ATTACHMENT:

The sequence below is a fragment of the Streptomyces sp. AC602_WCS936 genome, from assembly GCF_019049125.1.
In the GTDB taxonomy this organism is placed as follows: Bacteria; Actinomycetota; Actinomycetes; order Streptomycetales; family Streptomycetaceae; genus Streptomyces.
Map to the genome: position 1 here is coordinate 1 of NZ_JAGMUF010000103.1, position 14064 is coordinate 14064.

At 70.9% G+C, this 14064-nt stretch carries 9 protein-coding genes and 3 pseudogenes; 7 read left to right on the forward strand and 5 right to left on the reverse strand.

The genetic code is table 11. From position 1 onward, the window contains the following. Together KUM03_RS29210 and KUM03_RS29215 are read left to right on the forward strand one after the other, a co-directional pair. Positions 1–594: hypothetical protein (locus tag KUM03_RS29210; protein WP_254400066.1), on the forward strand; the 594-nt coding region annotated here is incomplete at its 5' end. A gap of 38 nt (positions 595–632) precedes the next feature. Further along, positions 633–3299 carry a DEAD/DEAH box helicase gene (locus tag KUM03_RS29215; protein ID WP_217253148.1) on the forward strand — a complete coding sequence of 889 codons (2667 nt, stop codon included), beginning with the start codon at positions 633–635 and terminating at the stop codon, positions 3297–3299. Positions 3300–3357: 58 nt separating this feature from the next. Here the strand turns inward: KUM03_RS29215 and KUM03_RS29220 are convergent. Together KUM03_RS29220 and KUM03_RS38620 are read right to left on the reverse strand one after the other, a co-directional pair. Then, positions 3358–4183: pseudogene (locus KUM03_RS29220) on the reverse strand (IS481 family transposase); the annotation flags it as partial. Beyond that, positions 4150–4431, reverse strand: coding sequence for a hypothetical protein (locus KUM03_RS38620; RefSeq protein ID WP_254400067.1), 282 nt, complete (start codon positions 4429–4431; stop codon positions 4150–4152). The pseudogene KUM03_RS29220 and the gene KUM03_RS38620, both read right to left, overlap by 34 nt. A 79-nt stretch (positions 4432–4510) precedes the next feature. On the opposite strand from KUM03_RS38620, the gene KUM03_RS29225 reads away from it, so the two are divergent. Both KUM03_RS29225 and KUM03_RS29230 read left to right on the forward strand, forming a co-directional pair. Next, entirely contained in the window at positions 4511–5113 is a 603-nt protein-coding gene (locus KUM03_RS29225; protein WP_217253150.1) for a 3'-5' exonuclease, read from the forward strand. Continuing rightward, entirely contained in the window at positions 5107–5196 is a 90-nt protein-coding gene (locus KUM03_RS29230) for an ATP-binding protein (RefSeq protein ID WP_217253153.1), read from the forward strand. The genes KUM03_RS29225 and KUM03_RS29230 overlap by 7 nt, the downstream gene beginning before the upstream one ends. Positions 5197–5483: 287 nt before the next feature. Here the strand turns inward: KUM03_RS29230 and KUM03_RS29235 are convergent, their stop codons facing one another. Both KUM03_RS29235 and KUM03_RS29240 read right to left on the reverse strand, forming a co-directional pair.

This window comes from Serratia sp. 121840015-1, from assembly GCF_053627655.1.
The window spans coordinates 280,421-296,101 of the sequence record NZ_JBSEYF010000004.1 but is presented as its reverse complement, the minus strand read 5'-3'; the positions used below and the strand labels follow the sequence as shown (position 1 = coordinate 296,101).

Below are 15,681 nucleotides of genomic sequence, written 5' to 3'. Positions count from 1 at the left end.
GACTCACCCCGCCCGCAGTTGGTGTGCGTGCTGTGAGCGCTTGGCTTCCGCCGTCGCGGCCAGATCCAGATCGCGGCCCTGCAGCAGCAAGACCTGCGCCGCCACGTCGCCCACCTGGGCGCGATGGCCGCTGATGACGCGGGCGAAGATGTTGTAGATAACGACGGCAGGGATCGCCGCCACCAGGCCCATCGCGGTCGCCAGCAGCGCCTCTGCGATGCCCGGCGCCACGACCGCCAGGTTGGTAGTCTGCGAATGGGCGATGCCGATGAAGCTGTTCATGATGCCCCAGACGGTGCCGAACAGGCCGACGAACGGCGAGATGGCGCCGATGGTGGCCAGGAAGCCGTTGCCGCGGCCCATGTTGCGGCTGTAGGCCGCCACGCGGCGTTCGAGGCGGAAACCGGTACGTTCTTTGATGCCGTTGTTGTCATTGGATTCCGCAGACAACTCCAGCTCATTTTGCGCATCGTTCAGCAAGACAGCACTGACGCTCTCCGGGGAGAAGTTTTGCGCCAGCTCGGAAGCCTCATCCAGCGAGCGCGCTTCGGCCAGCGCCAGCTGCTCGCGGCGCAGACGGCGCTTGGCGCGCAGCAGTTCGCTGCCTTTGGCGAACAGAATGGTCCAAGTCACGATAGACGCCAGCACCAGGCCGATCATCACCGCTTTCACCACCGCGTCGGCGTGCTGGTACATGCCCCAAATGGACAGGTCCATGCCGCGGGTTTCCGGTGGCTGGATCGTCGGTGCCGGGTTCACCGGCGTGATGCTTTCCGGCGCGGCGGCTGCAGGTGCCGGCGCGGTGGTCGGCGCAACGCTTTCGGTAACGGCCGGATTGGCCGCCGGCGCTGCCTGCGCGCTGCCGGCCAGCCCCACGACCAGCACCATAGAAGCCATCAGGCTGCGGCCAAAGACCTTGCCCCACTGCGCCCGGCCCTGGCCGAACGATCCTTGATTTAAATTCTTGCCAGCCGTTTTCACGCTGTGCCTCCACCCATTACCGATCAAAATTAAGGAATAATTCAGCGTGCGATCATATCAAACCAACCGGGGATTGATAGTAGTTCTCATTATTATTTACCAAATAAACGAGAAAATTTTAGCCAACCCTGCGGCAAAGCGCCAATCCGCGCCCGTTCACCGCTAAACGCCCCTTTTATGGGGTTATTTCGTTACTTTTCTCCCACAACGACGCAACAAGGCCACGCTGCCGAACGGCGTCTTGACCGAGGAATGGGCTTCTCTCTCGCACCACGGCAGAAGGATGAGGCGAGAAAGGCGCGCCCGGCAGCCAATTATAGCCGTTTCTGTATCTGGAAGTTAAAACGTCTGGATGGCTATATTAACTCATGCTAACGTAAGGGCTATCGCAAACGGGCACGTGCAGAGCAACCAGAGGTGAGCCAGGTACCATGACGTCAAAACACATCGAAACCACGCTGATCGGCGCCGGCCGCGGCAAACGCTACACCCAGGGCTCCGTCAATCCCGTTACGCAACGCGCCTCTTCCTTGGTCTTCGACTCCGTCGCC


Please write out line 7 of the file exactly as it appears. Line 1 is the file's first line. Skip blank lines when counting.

The window spans coordinates 280,421-296,101 of the sequence record NZ_JBSEYF010000004.1 but is presented as its reverse complement, the minus strand read 5'-3'; the positions used below and the strand labels follow the sequence as shown (position 1 = coordinate 296,101).